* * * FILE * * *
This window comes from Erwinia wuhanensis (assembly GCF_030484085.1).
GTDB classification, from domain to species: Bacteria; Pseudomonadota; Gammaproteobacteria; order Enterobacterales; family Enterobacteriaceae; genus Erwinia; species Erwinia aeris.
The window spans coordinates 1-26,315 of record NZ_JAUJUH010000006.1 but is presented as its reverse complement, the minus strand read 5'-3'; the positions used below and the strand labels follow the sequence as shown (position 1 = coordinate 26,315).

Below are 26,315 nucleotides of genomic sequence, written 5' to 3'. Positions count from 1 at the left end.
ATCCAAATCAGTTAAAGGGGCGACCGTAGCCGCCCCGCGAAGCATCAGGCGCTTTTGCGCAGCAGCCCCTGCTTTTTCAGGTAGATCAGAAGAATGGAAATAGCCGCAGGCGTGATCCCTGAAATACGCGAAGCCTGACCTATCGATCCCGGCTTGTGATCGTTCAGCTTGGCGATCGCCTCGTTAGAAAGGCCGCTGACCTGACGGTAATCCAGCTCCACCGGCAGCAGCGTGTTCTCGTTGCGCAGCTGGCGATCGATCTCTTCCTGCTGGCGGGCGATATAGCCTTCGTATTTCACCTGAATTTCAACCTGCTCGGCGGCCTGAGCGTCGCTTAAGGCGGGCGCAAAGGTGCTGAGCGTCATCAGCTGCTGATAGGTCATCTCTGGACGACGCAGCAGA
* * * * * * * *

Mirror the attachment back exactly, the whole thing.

This window comes from Erwinia wuhanensis (assembly GCF_030484085.1).
GTDB classification, from domain to species: Bacteria; Pseudomonadota; Gammaproteobacteria; order Enterobacterales; family Enterobacteriaceae; genus Erwinia; species Erwinia aeris.
The window spans coordinates 1-26,315 of record NZ_JAUJUH010000006.1 but is presented as its reverse complement, the minus strand read 5'-3'; the positions used below and the strand labels follow the sequence as shown (position 1 = coordinate 26,315).

Below are 26,315 nucleotides of genomic sequence, written 5' to 3'. Positions count from 1 at the left end.
ATCCAAATCAGTTAAAGGGGCGACCGTAGCCGCCCCGCGAAGCATCAGGCGCTTTTGCGCAGCAGCCCCTGCTTTTTCAGGTAGATCAGAAGAATGGAAATAGCCGCAGGCGTGATCCCTGAAATACGCGAAGCCTGACCTATCGATCCCGGCTTGTGATCGTTCAGCTTGGCGATCGCCTCGTTAGAAAGGCCGCTGACCTGACGGTAATCCAGCTCCACCGGCAGCAGCGTGTTCTCGTTGCGCAGCTGGCGATCGATCTCTTCCTGCTGGCGGGCGATATAGCCTTCGTATTTCACCTGAATTTCAACCTGCTCGGCGGCCTGAGCGTCGCTTAAGGCGGGCGCAAAGGTGCTGAGCGTCATCAGCTGCTGATAGGTCATCTCTGGACGACGCAGCAGA